Francophiles- How About A Little Revolution?

If you are ready to start the New Year off with some excellent historical fiction, I have just the book for you! Where The Light Falls: A Novel of the French Revolution by Allison Pataki and her brother Owen Pataki is an well researched and well written novel of the bloodiest time in French history. The siblings are the children of former Governor George Pataki of New York. Allison is an author and former news writer and producer and has a degree in English from Yale. Owen has a history degree from Cornell and served with the army in Afghanistan. He is now a screenwriter and filmmaker. These two have combined their education and talent in making this incredible story. The authors write, “Like the American Revolution, this was a conflict that, at times, brought out some of the highest ideals of humanity…In our story we hope to convey…the better angels of human nature and the horrifying excesses of violence and extremism…we hope that this novel of historical fiction can be educational and enlightening…”

The book begins three years into the Revolution as debate begins as to whether to execute the former king and his wife. As you remember France does behead both Louis the 16th and Marie Antoinette as well as approximately 20,000 others. An estimated 2500 people are guillotined in Paris alone. These beheadings take on a carnival atmosphere with hundreds coming to witness these executions, and blood flows through the streets of Paris. The Patakis do an excellent job in making this Reign of Terror palatable. Two of their main characters, Andre Valiere and Sophie de Vincennes are of aristocratic birth and have pledged their loyalty to the new Republic of France, but is it enough? Is it enough for any aristocrat to save his/her head in this death frenzy that has gripped France? As you will see, personal vengeance can be hidden in accusations of treason.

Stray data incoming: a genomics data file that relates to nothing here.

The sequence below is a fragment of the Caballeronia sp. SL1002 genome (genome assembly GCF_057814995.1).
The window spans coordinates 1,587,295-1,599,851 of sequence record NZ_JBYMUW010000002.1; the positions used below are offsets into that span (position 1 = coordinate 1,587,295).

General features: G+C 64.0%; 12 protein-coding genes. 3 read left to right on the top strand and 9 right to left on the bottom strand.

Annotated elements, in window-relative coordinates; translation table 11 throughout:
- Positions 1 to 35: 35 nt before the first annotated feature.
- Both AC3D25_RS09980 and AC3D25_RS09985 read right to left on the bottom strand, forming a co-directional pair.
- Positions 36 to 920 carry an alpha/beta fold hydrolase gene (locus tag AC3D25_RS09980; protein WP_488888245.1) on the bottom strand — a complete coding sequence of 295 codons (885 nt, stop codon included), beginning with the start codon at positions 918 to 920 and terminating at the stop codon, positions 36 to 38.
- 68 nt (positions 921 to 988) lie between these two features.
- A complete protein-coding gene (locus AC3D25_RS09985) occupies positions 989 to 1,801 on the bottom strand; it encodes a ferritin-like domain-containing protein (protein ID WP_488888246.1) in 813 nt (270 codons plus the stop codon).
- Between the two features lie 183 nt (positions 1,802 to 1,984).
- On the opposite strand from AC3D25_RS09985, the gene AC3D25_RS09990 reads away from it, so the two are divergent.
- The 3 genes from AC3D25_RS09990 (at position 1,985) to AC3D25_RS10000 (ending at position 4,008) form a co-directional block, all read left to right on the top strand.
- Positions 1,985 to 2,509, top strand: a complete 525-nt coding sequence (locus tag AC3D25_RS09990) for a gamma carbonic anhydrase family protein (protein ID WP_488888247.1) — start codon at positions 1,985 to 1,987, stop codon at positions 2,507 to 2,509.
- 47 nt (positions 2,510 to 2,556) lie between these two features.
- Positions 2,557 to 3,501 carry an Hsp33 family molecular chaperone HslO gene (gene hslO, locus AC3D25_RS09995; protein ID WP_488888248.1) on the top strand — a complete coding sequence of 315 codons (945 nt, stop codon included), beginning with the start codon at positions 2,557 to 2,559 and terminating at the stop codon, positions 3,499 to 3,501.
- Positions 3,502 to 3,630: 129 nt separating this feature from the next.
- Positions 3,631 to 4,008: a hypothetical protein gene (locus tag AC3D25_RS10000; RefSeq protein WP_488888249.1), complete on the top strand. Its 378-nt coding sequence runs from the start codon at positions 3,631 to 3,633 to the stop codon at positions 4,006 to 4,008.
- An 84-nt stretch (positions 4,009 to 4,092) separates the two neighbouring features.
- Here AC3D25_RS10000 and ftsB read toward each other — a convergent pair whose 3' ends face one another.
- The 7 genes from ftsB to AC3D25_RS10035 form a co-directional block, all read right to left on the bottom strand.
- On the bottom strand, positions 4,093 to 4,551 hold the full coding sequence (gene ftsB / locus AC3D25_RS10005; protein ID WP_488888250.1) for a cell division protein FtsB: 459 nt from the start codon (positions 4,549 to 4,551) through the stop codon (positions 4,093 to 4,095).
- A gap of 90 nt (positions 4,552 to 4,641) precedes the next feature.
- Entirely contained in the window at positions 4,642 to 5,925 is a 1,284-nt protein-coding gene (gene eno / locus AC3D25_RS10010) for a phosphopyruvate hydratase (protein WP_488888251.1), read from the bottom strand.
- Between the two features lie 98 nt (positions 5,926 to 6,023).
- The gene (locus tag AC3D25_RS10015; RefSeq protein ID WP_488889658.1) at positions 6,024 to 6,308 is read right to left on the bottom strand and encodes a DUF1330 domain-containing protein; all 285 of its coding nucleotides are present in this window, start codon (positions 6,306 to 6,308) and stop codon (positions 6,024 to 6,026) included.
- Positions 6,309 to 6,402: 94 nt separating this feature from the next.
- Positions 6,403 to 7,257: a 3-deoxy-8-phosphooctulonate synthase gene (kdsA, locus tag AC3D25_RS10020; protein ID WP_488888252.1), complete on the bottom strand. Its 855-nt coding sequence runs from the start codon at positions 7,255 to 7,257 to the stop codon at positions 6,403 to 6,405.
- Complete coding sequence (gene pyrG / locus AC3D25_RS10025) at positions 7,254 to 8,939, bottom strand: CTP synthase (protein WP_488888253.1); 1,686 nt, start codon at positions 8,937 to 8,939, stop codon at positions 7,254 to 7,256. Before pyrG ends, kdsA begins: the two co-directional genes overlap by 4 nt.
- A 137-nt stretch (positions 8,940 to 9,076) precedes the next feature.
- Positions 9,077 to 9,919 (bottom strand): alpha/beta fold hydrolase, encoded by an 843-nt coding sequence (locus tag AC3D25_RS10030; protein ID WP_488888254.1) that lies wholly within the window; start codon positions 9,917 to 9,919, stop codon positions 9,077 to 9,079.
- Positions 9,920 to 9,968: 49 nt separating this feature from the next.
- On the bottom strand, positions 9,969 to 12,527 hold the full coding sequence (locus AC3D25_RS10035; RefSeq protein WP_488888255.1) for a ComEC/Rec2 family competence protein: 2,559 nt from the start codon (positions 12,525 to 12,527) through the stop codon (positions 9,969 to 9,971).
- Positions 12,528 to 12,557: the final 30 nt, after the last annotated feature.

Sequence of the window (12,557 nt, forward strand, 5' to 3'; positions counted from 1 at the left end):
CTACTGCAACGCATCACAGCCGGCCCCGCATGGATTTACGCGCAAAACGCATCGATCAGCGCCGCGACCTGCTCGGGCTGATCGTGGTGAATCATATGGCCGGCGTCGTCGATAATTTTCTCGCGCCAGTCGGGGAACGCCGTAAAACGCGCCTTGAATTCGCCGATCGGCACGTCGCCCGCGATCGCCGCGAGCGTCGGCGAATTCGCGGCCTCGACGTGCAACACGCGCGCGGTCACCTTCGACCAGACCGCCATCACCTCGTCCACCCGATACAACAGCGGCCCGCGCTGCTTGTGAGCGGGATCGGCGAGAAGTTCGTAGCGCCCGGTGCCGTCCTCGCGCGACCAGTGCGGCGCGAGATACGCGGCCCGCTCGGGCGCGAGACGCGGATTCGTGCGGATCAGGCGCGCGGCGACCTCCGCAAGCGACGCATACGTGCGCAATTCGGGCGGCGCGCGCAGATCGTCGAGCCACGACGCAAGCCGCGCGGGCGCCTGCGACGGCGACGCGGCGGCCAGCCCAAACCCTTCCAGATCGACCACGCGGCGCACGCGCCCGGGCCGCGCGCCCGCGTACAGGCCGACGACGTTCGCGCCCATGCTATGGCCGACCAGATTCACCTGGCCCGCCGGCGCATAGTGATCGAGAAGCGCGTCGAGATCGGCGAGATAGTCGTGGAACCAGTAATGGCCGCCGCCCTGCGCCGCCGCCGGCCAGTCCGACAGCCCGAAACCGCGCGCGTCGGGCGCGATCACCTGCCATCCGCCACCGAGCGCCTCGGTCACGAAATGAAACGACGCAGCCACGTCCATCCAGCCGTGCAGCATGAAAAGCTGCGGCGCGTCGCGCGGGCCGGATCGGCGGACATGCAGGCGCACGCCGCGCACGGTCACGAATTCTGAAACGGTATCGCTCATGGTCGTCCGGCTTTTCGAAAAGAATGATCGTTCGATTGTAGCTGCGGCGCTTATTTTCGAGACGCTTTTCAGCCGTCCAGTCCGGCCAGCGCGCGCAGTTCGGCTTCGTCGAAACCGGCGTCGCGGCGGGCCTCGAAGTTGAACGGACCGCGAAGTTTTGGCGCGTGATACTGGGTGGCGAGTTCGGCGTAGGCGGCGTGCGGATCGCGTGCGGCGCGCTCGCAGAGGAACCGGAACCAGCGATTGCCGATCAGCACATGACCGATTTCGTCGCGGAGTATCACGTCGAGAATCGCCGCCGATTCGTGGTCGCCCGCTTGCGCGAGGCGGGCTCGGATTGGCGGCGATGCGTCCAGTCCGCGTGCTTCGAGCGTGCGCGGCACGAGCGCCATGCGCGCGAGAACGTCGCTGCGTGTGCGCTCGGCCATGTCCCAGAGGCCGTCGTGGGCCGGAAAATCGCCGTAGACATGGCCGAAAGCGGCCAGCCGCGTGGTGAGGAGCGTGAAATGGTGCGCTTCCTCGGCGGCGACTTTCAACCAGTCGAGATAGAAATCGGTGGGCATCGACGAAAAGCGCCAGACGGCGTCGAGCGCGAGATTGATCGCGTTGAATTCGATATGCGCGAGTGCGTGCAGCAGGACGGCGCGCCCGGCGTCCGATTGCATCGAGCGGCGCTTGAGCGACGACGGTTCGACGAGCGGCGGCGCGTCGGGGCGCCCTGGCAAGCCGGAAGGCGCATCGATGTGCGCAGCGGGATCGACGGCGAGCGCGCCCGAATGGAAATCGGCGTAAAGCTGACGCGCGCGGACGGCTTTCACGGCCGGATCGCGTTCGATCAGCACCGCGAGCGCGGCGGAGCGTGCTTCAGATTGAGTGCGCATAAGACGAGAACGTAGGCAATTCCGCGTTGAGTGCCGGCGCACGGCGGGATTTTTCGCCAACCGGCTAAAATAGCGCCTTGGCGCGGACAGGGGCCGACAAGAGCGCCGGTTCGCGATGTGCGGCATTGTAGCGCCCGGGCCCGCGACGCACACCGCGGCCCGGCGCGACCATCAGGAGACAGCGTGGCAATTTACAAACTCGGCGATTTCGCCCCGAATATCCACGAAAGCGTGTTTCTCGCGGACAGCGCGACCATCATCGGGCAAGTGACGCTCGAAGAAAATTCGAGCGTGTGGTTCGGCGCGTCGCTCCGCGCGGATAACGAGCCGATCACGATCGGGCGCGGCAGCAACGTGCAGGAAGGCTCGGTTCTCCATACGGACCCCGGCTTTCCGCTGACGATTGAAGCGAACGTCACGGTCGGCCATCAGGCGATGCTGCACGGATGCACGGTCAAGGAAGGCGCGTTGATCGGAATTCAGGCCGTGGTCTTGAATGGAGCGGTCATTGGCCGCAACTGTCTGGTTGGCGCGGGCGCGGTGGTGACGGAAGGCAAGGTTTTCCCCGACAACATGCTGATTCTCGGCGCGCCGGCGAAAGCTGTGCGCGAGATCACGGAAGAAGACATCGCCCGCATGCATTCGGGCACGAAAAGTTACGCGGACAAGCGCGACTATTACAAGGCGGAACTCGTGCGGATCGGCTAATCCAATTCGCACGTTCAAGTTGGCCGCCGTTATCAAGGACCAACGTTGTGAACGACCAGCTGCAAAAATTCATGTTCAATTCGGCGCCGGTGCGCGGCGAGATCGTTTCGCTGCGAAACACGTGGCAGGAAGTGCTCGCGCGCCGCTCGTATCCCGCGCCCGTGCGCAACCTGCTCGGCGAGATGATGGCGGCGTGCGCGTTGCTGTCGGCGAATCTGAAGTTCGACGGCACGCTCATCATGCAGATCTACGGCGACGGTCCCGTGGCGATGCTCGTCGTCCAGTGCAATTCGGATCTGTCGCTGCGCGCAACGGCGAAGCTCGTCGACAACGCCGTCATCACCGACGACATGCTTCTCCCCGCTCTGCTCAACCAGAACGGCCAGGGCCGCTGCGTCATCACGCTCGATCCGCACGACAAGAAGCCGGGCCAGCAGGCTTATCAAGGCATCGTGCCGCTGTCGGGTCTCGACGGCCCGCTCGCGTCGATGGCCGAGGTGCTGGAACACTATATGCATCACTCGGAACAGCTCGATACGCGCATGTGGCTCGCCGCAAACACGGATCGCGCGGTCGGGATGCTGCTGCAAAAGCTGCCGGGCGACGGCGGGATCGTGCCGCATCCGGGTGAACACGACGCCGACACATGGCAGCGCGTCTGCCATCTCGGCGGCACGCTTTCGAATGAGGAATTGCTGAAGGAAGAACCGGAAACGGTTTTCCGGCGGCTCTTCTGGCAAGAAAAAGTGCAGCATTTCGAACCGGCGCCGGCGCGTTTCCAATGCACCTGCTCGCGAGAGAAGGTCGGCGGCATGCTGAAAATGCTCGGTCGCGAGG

The authors’ knowledge of French history enables them to develop their characters based on some of the real players of the time period. Two of the novel’s antagonists are based on the bad guys Maximilian Ropespierre and General Adam Philippe, Comte de Custine. However, some of the characters play themselves such as General Christophe Kellerman, the hero of the Battle of Valmy. There is just enough military history to usher Napoleon Bonaparte into the plot. Fans of French history will breathe a sigh of relief when he arrives with his Period of the Directory which begins to bring some law and order to French society. At least until he decides to be emperor of the world by spreading war across Europe.

Two of the best fictional characters are Jean-Luc St. Clair and his wife Marie St. Clair. Both are commoners who move to Paris hoping their lives improve under the new French republic. Jean-Luc is a idealistic administrative lawyer working for the new government who asks his wife “Would it not be shameful…to be born in this era of history and yet shrink from the glorious undertaking of a free people rising up in the name of liberty, equality, and fraternity?” Yet Jean-Luc soon learns he may be expected to give to the cause more than he thinks possible. And Marie? There is much more to her than meets the eye!

As a former history teacher who loved teaching both the American and the French revolutions, I was engrossed with the book. It is so well done. One does not need to be familiar with the French Revolution to enjoy this book, so no worries there. The authors achieve their goal of writing a story that is both educational and enlightening.

I hope everyone had a happy holiday season. I read several books I look forwarding sharing with you over the next few weeks.

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